January 31, 2002
TIMELY TOPIC: Within hours of the announcement that Evergreen Forest Trust would purchase 100,000 acres of Weyerhaeuser forestlands in the Cascade foothills, one of the key participants was at the UW’s College of Forest Resources as a panelist discussing the very topic of land trusts.
Presentations in the college’s Denman Forestry Issues Series are meant to be topical, but the organizers had no idea just how timely the subject was going to be.
Land trusts involve private forest and wild lands that are purchased, donated or managed using easements for conservation purposes. Evergreen Forest Trust’s overarching goal is to keep the purchased forestland, which is near growing, urban areas, from being converted to other uses, the trust’s Gene Duvernoy told those gathered at the college. Involving an area twice the size of Seattle, the Evergreen Forest Trust wants to sell $185 million in tax-exempt bonds to be repaid by logging proceeds. The IRS must approve this new approach, tagged Community Forest Bonds.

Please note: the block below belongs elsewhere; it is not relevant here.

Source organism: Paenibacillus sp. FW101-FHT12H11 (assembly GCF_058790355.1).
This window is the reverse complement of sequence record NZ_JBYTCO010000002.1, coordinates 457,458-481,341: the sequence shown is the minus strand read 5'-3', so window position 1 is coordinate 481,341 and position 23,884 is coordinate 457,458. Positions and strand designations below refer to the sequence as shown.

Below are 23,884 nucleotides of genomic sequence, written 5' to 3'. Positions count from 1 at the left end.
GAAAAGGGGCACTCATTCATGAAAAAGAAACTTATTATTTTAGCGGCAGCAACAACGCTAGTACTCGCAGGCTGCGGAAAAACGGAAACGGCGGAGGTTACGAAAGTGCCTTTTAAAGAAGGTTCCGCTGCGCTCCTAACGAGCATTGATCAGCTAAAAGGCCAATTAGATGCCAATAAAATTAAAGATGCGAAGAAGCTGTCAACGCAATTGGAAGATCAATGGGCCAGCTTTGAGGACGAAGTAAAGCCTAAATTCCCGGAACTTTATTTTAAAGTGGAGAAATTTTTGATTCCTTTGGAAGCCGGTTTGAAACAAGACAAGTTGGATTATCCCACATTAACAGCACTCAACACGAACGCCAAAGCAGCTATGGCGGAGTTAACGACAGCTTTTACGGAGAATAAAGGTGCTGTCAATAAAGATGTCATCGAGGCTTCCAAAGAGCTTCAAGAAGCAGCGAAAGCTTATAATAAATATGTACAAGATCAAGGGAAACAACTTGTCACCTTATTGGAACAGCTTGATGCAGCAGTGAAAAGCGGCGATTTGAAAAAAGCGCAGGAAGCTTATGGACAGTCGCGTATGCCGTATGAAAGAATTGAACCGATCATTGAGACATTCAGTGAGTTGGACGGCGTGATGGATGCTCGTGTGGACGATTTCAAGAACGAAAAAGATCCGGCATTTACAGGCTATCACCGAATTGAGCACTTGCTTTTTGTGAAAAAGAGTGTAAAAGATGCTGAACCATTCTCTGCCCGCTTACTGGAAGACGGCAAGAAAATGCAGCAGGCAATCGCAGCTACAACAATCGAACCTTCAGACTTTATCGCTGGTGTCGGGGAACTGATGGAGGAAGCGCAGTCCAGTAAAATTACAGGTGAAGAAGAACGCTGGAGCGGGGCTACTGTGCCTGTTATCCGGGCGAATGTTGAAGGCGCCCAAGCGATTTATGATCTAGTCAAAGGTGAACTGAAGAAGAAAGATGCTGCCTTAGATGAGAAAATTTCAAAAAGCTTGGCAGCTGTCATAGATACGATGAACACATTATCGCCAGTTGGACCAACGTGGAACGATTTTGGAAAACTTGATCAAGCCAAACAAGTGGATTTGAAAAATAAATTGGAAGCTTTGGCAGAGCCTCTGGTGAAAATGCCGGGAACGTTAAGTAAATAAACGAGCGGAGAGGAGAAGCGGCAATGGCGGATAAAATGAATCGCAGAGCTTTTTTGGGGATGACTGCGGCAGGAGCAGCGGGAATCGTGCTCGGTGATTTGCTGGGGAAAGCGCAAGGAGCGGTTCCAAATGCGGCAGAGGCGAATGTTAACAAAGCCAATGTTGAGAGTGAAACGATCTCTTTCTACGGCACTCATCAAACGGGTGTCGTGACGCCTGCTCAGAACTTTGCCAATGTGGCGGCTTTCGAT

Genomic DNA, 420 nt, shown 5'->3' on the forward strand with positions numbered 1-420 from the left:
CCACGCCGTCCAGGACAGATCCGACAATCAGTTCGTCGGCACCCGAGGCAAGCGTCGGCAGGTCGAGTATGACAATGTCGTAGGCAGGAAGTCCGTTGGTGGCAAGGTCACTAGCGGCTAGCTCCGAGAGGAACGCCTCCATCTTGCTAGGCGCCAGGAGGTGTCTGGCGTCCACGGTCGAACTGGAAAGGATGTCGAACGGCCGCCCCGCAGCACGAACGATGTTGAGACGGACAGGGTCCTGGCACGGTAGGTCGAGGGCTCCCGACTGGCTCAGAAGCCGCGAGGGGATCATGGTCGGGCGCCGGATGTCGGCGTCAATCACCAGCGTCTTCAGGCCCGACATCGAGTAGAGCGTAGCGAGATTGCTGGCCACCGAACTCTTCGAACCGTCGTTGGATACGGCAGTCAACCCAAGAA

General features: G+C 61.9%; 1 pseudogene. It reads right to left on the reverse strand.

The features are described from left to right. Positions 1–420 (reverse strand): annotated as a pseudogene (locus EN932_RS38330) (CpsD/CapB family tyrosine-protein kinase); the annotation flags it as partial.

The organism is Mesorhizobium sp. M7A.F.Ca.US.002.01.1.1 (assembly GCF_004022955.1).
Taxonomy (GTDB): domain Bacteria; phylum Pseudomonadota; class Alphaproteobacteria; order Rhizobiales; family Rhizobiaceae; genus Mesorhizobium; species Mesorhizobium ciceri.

Along with putting all the property off-limits to development, sensitive areas near rivers and steep banks would be preserved.
David Thorud, UW professor of forest resources, is a board member of Evergreen Forest Trust and was among those credited with making the deal possible, said the trust’s president.
“Understanding Conservation Easements and Land Trusts,” also featured speakers from the Pacific Land Trust based in Northern California, Forest Systems Inc. headquartered in Massachusetts and Nature Conservancy of Washington, according to moderator Jim Agee, professor of forest resources.
KUDOS: Architecture Professor Steve Badanes has been honored with the Association of Collegiate Schools of Architecture Distinguished Professor Award. He will be recognized at the annual ACSA meeting in April.
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